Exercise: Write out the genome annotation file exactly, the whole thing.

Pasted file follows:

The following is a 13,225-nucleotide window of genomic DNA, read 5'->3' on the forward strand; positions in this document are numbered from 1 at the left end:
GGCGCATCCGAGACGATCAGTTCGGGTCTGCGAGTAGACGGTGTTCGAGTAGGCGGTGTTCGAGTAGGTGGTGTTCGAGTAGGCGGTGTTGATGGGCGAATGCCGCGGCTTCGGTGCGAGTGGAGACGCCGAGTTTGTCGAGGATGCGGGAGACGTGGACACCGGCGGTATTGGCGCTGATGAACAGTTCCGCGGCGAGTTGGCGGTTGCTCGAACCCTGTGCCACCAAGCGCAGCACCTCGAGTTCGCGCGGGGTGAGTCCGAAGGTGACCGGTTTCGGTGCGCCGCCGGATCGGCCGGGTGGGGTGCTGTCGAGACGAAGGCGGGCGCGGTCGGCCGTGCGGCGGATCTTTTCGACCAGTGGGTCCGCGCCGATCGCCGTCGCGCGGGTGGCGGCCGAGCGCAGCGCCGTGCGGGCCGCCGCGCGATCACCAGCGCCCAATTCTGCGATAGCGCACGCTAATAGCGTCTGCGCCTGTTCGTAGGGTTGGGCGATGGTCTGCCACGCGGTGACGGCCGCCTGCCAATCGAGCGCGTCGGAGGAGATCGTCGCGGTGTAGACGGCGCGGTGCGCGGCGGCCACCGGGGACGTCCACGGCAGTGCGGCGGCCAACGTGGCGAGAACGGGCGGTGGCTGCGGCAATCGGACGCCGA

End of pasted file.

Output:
The following is a 13,225-nucleotide window of genomic DNA, read 5'->3' on the forward strand; positions in this document are numbered from 1 at the left end:
GGCGCATCCGAGACGATCAGTTCGGGTCTGCGAGTAGACGGTGTTCGAGTAGGCGGTGTTCGAGTAGGTGGTGTTCGAGTAGGCGGTGTTGATGGGCGAATGCCGCGGCTTCGGTGCGAGTGGAGACGCCGAGTTTGTCGAGGATGCGGGAGACGTGGACACCGGCGGTATTGGCGCTGATGAACAGTTCCGCGGCGAGTTGGCGGTTGCTCGAACCCTGTGCCACCAAGCGCAGCACCTCGAGTTCGCGCGGGGTGAGTCCGAAGGTGACCGGTTTCGGTGCGCCGCCGGATCGGCCGGGTGGGGTGCTGTCGAGACGAAGGCGGGCGCGGTCGGCCGTGCGGCGGATCTTTTCGACCAGTGGGTCCGCGCCGATCGCCGTCGCGCGGGTGGCGGCCGAGCGCAGCGCCGTGCGGGCCGCCGCGCGATCACCAGCGCCCAATTCTGCGATAGCGCACGCTAATAGCGTCTGCGCCTGTTCGTAGGGTTGGGCGATGGTCTGCCACGCGGTGACGGCCGCCTGCCAATCGAGCGCGTCGGAGGAGATCGTCGCGGTGTAGACGGCGCGGTGCGCGGCGGCCACCGGGGACGTCCACGGCAGTGCGGCGGCCAACGTGGCGAGAACGGGCGGTGGCTGCGGCAATCGGACGCCGA